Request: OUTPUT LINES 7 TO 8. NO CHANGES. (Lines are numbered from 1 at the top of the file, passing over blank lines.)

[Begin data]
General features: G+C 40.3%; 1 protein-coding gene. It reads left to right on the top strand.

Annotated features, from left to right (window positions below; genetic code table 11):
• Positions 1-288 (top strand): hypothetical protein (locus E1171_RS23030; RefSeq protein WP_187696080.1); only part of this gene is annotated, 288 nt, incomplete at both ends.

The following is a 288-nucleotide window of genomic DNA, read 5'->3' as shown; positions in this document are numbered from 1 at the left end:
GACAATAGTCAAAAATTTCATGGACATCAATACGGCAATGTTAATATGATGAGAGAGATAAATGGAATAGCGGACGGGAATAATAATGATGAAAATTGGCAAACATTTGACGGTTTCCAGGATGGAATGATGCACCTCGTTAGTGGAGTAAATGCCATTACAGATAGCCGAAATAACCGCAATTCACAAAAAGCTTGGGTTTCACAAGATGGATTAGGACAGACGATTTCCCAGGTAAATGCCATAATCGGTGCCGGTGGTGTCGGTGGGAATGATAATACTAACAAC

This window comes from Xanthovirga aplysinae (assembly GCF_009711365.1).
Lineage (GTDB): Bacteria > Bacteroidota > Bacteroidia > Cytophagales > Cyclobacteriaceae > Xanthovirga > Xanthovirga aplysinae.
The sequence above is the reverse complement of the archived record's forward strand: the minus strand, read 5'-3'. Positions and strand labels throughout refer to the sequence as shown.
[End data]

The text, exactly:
Lineage (GTDB): Bacteria > Bacteroidota > Bacteroidia > Cytophagales > Cyclobacteriaceae > Xanthovirga > Xanthovirga aplysinae.
The sequence above is the reverse complement of the archived record's forward strand: the minus strand, read 5'-3'. Positions and strand labels throughout refer to the sequence as shown.